Has anything like this been tried in another country? South Korea? Japan? I understand broadband access is much more prevalent there, so I wonder if they've jumped on this model before and, if so, how it worked out.

According to broadband.gov I've got 88ms latency and 7ms jitter on my cable connection, and that's before I'm streaming GB down the intertubes. Great for Civ 5, bad for Left 4 Dead.

This still strikes me as niche.

Eh, if it works on anything close to the level they have been promising I will be very happy. Very happy and very, very, very surprised.

I imagine something like this would actually help bring a lot of console gamers back into PC gaming. I grew up on the NES and SNES before the PC, so ever since a controller has been embedded in my brain as the most ideal method of gaming. However, I still had exposure to PC games as a kid and when I hit high school worked on upgrading my PC so I could play AvP2, Planetside and Unreal Tournament 2K4.

I stopped playing PC games because I got sick of the constant updating of the hardware, the bad timing of the market (got RAMBUS on the original PC just as DDR2 came out and kicked its ass) and the bothersome issues with compatible components and drivers. Something like OnLive removes all of that and merely demands an excellent web connection. In some ways this is still iffy (why isn't FiOS available in my area whyyyyy) but it is a much better option than having to stick to constant hardware updates and worrying if everything is compatible, not to mention the unfortunate surprise of seeing a better processor or RAM model being released next week.

I could easily see OnLive giving PC gaming a massive boon in interest that it has been suffering from for the past several years. Of course, this is only amongst the same number of people that find it worthwhile to own multiple game systems to begin with and those that don't mind paying for Xbox Live. But hey, it's more than the current PC gaming market seems to get.

But being charged a monthly fee while still having to pay for rentals and game purchases seems off for a lot of gamers. We can easily understand paying for hardware and then paying for software, but paying for a subscription and then for games doesn't partition as easily.

Yeah, as a primarily console player I had to agree with this line of thought.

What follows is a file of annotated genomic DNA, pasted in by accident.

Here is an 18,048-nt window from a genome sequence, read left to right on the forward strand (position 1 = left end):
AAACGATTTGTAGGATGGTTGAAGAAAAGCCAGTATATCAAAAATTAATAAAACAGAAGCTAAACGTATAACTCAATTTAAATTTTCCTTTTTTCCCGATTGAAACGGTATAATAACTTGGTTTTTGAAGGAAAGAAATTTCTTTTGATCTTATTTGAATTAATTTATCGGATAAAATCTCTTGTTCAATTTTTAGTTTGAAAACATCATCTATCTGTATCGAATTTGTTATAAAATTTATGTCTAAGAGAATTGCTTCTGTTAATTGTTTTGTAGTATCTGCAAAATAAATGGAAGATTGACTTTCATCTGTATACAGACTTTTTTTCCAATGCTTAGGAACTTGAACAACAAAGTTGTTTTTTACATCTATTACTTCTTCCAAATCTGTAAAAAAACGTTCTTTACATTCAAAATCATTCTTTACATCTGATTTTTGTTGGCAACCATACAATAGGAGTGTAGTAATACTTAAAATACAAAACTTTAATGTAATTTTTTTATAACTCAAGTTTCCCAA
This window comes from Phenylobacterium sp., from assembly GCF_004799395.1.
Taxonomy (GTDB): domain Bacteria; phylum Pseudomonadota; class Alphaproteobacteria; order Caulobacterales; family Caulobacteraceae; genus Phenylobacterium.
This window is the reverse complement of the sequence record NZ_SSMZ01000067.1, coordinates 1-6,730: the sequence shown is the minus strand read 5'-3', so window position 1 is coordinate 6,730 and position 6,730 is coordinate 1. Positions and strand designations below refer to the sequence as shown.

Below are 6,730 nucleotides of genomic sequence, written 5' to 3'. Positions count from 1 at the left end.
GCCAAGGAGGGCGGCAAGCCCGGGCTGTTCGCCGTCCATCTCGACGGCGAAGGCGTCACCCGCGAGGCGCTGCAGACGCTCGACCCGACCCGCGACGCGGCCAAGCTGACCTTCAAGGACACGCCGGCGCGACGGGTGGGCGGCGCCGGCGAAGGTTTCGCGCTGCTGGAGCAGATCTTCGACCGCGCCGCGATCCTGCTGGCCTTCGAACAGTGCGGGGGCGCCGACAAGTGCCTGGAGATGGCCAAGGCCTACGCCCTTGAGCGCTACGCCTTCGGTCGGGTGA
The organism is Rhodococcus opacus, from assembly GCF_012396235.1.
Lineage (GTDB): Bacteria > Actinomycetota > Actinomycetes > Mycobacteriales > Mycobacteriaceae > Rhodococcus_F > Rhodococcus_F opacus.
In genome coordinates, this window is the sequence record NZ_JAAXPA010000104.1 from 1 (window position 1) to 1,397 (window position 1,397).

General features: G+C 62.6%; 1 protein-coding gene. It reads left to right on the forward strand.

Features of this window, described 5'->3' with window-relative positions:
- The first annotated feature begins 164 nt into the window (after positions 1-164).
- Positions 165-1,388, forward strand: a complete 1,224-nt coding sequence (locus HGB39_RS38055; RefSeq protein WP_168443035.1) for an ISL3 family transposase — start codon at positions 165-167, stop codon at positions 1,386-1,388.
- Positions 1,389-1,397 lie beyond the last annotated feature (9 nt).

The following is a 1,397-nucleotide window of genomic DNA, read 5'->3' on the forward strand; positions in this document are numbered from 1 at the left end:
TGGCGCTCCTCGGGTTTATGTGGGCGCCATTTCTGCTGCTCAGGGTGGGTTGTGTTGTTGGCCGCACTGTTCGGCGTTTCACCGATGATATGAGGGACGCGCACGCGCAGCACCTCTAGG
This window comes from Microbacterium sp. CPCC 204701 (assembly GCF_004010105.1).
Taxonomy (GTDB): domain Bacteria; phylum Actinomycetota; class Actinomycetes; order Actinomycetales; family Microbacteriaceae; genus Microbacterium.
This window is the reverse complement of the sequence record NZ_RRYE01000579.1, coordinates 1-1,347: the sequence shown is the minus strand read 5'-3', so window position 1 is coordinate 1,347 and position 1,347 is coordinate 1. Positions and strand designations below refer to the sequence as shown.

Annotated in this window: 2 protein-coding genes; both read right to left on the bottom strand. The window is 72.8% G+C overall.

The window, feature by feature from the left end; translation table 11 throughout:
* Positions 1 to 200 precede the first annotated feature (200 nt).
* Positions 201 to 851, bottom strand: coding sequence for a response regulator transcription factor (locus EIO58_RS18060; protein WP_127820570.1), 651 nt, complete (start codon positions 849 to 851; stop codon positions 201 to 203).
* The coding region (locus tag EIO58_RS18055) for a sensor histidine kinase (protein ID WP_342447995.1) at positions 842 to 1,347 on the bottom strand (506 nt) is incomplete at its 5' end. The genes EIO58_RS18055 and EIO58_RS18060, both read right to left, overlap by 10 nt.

Then I remembered that I pay like $60 a year just for the privilege of interacting with other Live users, and a subscription model doesn't seem quite so crazy.

And then I remembered that my bandwidth is capped by Rogers and any kind of service where I'm downloading full games to 'rent' is a service that is going to destroy me with excess bandwidth fees.

The Original Article wrote:
And I was starting to wonder: Why aren't they leading into the OnLive service with enough of a discount to make sure they gain market traction (i.e., as a loss-leader)? Maybe I've been reading too much Chris Anderson, but between that and being used to the loss-leading strategies of console companies, I found OnLive's angle a bit puzzling.

It's the difference between the mostly internal revenue driving console platform holders vs. the external investment involved in getting OnLive off the ground.

Consider Sony and Microsoft - they were willing to take on remarkable losses in their initial forays into the console scene, but they also had revenue from other sectors to make up for the initial damage involved in entering the market. From what I can tell, OnLive doesn't have that luxury, so they have to be a bit more conservative in their pricing, if only to ensure their investors that they aren't leading them directly off of a cliff.

Clemenstation wrote:
But being charged a monthly fee while still having to pay for rentals and game purchases seems off for a lot of gamers. We can easily understand paying for hardware and then paying for software, but paying for a subscription and then for games doesn't partition as easily.

Yeah, as a primarily console player I had to agree with this line of thought.

Then I remembered that I pay like $60 a year just for the privilege of interacting with other Live users, and a subscription model doesn't seem quite so crazy.

And then I remembered that my bandwidth is capped by Rogers and any kind of service where I'm downloading full games to 'rent' is a service that is going to destroy me with excess bandwidth fees.